To get back to your question, I probably do put in two or three hours a day, writing in some form. Once I get going on a WIP, though, it can be more, because I tend to become a bit obsessed then, and everything else goes out the window.
LC: Where do you find your inspiration for your stories? Do you draw from your own experiences?
EV: Sometimes a character will just pop into my mind, or a phrase that haunts me, or a poem I’ve read. Or an idea: “Wouldn’t it be interesting if X met up with Y and . . .” (That’s how Imogene and the Case of the Missing Pearls came about. I thought, “What if a young girl met up with Sherlock Holmes while he was solving a mystery for her parents, and she ended up helping him solve it . . .?”) One story came to me in a dream, which has been more complicated to write. (It’s my current WIP, and it’s taking forever!) In Carnival of the Animals, the tales are all about animals and are character driven, but the inspiration is more from folk and fairytales I read and enjoyed as a kid. In more contemporary adventures like The Fourth Wish, my first book and a self-published one, I drew on what I observed in students while I was teaching 6th grade. It really is a wonderful grade, and students are so rich and complex at that age. They did inspire me.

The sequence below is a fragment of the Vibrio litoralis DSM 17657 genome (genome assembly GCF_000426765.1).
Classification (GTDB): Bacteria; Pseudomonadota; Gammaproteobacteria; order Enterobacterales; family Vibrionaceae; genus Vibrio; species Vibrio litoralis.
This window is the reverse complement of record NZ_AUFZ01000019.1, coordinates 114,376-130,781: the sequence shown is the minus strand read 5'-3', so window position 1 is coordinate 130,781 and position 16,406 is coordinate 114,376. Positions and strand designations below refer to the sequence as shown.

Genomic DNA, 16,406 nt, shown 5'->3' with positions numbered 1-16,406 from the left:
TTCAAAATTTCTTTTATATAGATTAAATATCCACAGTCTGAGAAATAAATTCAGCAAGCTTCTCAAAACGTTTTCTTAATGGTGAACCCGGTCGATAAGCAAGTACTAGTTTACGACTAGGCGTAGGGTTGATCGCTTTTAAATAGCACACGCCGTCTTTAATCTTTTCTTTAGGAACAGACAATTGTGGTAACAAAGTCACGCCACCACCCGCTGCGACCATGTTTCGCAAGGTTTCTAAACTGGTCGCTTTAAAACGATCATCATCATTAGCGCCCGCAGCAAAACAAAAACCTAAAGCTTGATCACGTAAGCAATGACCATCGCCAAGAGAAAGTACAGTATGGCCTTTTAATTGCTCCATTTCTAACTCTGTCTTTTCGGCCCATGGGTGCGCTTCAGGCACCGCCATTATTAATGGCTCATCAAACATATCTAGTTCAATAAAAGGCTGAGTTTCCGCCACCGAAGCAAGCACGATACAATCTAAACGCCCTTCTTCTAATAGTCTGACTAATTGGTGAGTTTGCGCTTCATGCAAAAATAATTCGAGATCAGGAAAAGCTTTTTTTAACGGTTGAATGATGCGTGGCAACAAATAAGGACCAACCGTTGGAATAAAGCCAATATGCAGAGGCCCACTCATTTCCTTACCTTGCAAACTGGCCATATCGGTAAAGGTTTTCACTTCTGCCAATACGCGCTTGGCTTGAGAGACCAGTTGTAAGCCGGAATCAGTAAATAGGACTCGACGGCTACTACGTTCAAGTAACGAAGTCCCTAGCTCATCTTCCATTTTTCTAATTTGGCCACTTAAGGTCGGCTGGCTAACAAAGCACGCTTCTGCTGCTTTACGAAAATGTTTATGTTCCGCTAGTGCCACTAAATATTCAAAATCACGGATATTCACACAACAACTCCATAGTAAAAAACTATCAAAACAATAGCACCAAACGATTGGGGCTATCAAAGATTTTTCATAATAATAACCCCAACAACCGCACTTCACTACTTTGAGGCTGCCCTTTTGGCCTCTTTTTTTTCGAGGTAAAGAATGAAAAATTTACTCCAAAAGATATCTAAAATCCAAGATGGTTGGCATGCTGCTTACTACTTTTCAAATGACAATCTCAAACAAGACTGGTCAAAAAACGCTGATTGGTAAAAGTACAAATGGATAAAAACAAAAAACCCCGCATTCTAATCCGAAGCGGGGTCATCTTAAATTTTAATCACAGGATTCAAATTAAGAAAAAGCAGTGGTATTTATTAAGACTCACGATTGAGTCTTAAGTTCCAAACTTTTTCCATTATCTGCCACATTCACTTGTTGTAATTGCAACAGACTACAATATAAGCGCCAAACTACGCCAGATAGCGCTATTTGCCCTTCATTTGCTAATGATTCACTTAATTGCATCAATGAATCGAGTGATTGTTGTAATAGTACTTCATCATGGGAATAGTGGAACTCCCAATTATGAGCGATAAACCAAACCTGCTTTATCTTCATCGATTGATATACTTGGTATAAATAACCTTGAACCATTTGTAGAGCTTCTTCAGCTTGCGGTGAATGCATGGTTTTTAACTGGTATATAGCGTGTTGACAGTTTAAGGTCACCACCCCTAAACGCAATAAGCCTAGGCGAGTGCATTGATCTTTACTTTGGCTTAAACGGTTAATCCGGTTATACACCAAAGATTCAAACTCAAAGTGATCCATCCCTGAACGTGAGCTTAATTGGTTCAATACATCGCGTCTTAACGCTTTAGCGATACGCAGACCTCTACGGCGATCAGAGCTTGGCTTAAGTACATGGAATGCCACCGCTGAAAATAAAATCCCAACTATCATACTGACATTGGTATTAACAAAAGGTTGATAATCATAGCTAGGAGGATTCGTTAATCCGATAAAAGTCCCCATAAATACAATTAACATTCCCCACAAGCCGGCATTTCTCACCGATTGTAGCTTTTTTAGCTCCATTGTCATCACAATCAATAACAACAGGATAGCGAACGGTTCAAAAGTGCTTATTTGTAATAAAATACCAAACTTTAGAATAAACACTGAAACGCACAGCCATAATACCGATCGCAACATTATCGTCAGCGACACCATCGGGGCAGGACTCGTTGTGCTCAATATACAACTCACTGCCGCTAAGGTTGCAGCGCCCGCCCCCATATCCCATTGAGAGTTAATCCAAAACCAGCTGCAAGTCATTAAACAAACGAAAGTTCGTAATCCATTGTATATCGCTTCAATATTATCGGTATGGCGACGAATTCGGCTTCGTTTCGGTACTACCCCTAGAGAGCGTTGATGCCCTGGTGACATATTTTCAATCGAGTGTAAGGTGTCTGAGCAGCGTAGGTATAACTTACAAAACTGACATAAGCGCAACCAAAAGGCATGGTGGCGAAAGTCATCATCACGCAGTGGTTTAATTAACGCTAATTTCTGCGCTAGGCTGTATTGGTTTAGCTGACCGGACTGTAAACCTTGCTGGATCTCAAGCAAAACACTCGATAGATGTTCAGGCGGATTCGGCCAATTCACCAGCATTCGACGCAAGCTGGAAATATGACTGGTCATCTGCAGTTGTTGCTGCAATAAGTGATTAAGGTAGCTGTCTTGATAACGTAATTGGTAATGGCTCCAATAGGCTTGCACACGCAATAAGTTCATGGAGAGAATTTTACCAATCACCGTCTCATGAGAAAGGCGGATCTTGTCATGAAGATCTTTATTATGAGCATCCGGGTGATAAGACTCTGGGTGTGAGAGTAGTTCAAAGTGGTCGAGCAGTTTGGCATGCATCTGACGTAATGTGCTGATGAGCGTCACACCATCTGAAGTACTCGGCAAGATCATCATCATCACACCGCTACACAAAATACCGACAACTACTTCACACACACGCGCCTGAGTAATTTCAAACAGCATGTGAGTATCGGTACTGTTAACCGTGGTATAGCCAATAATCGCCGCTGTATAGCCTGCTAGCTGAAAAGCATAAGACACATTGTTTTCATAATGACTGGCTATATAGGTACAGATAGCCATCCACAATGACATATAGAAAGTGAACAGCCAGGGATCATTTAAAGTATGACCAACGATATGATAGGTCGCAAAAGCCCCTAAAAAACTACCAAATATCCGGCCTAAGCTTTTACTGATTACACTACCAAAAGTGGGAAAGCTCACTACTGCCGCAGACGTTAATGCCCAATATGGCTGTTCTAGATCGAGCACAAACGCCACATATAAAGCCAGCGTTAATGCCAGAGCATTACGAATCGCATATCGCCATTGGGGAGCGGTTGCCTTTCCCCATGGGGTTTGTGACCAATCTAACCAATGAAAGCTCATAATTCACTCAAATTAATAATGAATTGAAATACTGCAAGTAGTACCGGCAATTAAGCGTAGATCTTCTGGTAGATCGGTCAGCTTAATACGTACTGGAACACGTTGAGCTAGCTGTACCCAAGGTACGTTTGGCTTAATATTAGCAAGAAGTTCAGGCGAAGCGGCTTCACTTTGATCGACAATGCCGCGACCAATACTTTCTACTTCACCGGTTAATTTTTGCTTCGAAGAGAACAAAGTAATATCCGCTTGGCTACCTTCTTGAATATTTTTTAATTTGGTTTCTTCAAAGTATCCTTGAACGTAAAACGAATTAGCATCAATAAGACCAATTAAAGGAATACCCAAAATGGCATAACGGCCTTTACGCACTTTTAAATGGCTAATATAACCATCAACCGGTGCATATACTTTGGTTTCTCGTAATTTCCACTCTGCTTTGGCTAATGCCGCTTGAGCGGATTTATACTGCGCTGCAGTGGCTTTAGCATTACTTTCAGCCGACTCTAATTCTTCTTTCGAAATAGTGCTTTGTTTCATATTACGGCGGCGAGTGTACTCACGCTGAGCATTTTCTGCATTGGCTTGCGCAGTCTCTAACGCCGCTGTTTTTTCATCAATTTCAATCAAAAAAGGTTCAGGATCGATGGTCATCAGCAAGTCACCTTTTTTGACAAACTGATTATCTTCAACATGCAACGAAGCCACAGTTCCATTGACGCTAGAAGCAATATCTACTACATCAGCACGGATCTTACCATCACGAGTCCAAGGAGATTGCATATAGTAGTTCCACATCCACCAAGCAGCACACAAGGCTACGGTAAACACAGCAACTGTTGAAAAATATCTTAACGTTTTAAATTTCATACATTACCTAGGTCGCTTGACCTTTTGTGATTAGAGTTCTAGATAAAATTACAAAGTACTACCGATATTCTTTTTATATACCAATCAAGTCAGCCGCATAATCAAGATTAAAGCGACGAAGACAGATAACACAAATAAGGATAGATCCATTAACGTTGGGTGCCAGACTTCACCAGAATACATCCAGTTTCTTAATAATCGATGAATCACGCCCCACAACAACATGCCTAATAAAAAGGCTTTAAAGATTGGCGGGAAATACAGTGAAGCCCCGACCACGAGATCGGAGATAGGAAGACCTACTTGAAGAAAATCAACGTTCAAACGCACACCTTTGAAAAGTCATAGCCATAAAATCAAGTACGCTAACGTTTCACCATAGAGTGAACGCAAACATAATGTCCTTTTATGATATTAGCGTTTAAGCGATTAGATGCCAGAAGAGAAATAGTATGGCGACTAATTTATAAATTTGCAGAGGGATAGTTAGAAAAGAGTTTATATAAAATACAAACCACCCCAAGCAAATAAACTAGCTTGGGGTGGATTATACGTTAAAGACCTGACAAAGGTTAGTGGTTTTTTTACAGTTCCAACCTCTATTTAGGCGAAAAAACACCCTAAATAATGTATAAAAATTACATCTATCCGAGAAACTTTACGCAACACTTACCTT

LC: I can imagine the kids would be a great source of inspiration.
Who is one of your favorite characters from your story(ies), one that you enjoyed creating and writing about, and why?
EV: I would have to say Imogene and Rusty in Imogene and the Case of the Missing Pearls. Imogene is a young Victorian girl from a middle-class family and Rusty is a “mudlark” from a penniless family. It was great to bring them both to life and create an occasion for them to meet and end up working together to solve a mystery. I enjoy writing about characters that make me learn something. All I had previously glimpsed of the Victorian Era in England were the London fog and streetlamps and the carriages rattling down cobblestone streets in Sherlock Holmes mysteries. Oh, yes, and the clothing of the rich: top hats and bustles. So, it was interesting to explore the era and find out what life was for children of every class and what the Victorian world was really like.
LC: Darling cover for Imogene.